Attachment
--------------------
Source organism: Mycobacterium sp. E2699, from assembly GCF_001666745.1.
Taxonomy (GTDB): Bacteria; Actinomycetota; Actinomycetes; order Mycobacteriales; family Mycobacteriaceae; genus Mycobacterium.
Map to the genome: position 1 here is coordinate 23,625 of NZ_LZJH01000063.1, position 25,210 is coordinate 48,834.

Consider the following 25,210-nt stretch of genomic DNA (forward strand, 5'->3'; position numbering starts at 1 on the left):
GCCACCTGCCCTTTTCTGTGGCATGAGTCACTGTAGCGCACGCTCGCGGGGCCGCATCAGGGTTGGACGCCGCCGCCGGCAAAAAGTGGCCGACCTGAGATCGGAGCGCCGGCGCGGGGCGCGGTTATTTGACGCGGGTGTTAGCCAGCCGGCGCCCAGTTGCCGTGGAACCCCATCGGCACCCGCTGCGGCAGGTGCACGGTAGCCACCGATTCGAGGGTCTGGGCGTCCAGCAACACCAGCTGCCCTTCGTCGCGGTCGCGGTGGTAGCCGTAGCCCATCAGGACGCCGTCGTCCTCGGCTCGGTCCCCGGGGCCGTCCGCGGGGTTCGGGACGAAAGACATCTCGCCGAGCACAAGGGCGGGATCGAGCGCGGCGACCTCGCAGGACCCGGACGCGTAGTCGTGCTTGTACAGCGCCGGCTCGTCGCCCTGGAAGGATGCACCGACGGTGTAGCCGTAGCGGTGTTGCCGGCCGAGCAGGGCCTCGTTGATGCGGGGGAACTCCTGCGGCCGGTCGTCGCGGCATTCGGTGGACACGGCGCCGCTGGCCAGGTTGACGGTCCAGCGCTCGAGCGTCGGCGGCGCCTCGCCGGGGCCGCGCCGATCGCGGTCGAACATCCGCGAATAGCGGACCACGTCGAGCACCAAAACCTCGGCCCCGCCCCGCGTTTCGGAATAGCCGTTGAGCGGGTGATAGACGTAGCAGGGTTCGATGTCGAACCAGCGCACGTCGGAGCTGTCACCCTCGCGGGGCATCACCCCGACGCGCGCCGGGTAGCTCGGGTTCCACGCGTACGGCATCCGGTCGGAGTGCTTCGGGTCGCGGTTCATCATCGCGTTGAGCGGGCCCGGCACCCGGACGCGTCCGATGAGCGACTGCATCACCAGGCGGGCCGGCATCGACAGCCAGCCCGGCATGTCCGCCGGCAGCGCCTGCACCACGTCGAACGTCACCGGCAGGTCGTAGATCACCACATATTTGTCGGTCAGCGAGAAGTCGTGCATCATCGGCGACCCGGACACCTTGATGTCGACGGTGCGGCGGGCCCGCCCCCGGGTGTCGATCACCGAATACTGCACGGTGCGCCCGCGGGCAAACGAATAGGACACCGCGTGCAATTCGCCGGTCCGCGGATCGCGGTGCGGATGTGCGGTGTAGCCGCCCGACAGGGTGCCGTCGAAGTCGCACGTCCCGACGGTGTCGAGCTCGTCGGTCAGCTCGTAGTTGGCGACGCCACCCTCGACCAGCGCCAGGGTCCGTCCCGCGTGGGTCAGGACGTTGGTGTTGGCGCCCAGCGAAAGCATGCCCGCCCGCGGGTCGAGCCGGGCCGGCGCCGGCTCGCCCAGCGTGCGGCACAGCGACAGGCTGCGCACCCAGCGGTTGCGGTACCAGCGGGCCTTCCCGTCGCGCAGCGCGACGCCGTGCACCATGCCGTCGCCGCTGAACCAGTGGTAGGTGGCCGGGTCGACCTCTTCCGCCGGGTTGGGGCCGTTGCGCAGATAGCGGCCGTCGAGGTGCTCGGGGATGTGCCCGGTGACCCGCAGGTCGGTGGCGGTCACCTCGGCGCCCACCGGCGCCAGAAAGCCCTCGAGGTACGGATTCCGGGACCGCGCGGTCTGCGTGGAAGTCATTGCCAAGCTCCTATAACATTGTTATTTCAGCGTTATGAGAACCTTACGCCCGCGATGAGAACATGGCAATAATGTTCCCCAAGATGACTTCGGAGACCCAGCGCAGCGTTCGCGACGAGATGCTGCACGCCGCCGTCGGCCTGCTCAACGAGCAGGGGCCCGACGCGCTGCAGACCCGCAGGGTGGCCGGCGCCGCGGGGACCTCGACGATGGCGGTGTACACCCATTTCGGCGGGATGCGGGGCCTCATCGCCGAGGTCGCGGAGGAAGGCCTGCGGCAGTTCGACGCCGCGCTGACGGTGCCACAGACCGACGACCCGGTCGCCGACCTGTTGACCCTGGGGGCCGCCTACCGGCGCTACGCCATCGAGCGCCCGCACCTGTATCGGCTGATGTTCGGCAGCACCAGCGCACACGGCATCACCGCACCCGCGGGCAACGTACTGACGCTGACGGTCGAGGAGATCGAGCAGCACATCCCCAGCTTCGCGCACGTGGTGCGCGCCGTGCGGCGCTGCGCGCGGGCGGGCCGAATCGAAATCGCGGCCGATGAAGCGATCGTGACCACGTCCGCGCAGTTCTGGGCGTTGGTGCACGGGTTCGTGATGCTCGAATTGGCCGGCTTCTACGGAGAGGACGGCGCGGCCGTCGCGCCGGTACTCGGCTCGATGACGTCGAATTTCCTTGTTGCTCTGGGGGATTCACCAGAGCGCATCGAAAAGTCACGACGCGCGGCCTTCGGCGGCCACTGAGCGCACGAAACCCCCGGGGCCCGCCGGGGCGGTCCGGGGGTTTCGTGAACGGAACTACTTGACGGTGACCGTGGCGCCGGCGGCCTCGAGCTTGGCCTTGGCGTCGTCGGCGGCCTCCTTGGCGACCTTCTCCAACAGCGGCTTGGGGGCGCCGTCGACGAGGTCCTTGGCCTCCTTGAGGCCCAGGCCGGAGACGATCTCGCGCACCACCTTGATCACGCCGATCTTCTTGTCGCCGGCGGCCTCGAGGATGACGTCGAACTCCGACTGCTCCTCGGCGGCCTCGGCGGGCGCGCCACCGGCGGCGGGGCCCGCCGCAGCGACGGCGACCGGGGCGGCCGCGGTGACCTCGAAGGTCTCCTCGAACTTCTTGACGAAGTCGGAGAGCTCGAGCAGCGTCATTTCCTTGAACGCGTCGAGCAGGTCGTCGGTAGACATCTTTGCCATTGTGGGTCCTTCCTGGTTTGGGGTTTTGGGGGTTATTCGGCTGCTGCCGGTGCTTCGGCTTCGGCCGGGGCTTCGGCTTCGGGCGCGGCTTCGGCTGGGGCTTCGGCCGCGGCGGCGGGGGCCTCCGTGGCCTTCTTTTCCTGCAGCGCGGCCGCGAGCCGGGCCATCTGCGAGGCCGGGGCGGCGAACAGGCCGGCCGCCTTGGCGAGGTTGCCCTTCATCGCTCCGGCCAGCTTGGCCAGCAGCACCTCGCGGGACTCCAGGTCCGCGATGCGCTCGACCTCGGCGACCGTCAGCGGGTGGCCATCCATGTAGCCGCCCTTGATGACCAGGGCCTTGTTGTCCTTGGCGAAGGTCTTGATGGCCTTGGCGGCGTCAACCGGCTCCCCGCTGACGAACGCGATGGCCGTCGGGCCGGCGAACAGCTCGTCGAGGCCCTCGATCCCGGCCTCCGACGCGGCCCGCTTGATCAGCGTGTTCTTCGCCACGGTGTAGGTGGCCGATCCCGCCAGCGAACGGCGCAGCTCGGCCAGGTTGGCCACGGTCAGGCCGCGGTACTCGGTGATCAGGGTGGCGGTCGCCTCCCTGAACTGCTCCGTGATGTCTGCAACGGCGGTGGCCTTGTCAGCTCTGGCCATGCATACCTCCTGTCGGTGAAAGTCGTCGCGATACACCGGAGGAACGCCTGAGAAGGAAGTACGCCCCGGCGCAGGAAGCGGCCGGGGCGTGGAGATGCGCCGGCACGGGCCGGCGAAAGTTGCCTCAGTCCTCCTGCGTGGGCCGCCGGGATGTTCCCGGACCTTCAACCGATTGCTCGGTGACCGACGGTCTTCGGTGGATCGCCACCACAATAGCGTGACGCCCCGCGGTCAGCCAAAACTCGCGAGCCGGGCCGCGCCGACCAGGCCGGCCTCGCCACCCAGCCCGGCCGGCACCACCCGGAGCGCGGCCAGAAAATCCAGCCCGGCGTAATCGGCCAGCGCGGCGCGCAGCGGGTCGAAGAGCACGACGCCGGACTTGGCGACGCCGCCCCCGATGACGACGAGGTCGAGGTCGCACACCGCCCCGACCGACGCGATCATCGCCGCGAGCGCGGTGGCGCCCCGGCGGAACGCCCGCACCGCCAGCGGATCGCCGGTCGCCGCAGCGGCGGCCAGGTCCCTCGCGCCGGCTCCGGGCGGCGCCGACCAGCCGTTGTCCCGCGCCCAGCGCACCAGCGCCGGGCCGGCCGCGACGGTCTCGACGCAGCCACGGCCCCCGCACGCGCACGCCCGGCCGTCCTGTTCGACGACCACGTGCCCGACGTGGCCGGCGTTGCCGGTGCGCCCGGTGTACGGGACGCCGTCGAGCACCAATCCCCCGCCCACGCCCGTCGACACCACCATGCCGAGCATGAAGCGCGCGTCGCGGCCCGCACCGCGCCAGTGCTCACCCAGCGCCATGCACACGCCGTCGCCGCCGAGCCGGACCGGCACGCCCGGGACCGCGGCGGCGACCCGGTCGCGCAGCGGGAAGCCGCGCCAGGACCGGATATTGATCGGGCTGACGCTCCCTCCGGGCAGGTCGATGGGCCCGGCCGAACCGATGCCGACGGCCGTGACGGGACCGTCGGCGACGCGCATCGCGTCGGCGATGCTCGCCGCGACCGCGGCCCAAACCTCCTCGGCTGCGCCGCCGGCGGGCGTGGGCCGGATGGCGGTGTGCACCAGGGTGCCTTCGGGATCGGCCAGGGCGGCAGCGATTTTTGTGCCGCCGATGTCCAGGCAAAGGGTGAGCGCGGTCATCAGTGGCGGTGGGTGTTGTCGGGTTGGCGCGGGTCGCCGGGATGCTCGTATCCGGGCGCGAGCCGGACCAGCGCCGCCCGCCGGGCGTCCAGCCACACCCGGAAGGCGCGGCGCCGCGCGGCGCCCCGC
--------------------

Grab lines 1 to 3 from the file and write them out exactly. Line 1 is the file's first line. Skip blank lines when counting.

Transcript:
Source organism: Mycobacterium sp. E2699, from assembly GCF_001666745.1.
Taxonomy (GTDB): Bacteria; Actinomycetota; Actinomycetes; order Mycobacteriales; family Mycobacteriaceae; genus Mycobacterium.
Map to the genome: position 1 here is coordinate 23,625 of NZ_LZJH01000063.1, position 25,210 is coordinate 48,834.